Every American Should Serve For One Year
“America needs to get back to its roots. Throughout history, we have empowered our citizens to create change and break down barriers to overcome our greatest challenges. A year of national service has the power to do this once more, binding our country together in common purpose and reigniting citizenship in our next generation of leaders.”
This article was originally published in its entirety in TIME Magazine.
America needs a restart. Our civic landscape today is quite disturbing. Trust in one another and in key institutions are at historic lows. And our civic connectedness — volunteering, voting, joining voluntary and civic associations — are significantly down from previous years.
This is not the America we can be. We are a country defined by ideals now in need of rescue.
America needs a big idea that plays to its strength. It should look to national service.
We should get to the business of providing at least one million opportunities each year for young Americans to spend a service year with peers who are different from them — by race, ethnicity, income, politics, and religious belief. Serving together to solve public problems will build attachment to community and country, understanding among people who might otherwise be skeptical of one another, and a new generation of leaders who can get things done. I saw these effects for 34 years in the U.S. Army. We need them in civilian life.
Building on AmeriCorps, YouthBuild, Peace Corps, and other programs, Service Year Alliance analysis shows we could unleash the energy of our young people to tutor and mentor students in low-performing schools; support the elderly so they age with dignity; help communities respond to disasters; assist veterans reintegrating into their hometowns; and perform a thousand different tasks of value to our country.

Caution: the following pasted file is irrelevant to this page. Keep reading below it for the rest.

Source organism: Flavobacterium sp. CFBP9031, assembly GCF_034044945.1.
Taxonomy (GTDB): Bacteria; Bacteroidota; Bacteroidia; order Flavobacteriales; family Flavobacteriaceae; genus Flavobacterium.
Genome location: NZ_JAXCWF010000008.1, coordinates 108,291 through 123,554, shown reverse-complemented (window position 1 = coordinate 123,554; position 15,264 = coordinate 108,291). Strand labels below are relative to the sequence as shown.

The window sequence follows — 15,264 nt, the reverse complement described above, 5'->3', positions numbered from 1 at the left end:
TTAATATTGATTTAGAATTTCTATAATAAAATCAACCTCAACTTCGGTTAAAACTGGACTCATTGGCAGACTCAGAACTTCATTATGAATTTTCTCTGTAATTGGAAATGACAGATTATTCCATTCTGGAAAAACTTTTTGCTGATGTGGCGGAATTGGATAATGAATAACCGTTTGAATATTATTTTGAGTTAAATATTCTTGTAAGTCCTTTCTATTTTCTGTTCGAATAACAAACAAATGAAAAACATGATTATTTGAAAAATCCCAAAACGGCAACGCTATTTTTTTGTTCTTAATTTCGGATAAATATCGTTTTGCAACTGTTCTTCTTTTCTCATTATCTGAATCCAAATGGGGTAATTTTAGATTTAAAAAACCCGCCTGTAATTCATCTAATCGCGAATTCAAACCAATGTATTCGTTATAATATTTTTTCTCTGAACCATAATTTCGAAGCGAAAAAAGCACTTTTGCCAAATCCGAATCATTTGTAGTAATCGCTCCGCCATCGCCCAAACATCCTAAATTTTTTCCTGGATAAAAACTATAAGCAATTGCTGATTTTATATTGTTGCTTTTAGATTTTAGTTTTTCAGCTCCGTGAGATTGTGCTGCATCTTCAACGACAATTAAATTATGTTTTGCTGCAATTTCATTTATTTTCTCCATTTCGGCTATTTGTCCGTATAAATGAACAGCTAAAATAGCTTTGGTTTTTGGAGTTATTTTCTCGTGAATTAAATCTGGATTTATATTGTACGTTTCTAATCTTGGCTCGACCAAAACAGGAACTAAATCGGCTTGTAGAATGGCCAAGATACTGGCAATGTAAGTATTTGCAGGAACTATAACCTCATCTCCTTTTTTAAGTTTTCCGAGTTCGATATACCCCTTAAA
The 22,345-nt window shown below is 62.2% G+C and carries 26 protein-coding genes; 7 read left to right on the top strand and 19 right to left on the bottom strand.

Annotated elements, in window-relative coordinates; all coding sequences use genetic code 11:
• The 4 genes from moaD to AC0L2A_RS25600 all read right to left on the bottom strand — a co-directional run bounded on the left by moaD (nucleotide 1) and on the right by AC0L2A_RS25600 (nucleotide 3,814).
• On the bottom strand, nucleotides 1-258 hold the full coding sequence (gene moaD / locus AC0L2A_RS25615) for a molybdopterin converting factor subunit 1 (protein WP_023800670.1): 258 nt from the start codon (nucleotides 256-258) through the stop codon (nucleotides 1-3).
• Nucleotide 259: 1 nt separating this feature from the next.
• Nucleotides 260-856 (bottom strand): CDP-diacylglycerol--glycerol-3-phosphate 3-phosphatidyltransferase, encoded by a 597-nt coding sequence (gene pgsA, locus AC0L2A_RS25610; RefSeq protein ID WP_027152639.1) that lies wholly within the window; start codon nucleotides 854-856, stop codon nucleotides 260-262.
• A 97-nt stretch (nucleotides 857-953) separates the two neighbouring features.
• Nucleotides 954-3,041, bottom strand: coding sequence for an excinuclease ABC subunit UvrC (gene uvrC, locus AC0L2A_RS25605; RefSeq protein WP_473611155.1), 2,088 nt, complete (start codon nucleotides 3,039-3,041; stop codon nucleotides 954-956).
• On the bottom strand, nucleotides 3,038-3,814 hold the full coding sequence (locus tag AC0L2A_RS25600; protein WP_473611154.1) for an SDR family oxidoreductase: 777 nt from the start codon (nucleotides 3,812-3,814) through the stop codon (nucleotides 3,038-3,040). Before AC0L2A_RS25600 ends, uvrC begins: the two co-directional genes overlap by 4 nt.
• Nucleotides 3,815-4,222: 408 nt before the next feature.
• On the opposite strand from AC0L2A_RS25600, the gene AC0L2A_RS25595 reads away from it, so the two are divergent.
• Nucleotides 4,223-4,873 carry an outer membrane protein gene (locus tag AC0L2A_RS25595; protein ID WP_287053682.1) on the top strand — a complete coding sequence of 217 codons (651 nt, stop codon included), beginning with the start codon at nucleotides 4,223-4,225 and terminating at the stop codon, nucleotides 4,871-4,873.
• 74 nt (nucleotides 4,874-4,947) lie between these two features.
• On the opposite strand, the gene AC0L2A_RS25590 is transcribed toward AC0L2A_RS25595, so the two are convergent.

National service has already proven its value.
In coal country in Kentucky, fifty Volunteers in Service to America helped put unemployed coal miners back to work in computer coding and telework jobs and connected more than 25,000 unemployed workers to job training.
In Detroit, 150 national service members in an Urban Safety Corps are reducing crime and saving taxpayer dollars by increasing public safety by engaging residents in boarding up vacant homes, expanding neighborhood watch groups, ensuring students get to school safely, and conducting home safety audits to protect residents from violence.
Sargent Shriver wanted to run the Peace Corps through colleges, but the infrastructure did not exist when he founded the agency in 1961. It does now. Many colleges, including William & Mary, Tufts, Miami-Dade College, Tulane, and Averett, are creating service year opportunities for their students at home and abroad, and embedding a service year in their curriculum and admissions processes.
Cities, states, and higher education institutions across the country could replicate these examples to take national service to scale.
Congress can do three things to help. First, it should honor its commitment to provide 250,000 national service opportunities each year through the Serve America Act. Second, it could amend the National Defense Reauthorization Act to have civilian service meet the needs of military families and veterans, and to enable veterans to perform civilian service to help transition back to civilian life. And third, Congress should pass the 21st Century Civilian Conservation Service Corps, which was introduced in the House and Senate last week, to engage young Americans and veterans in restoring national parks and other public lands.
Through a serious commitment to bridging our differences and restoring our confidence in solving big challenges together, America can reignite the energy needed to make our country what it can be.
Gen. Stanley McChrystal is the Chairman of Service Year Alliance. Learn more at ServiceYear.org.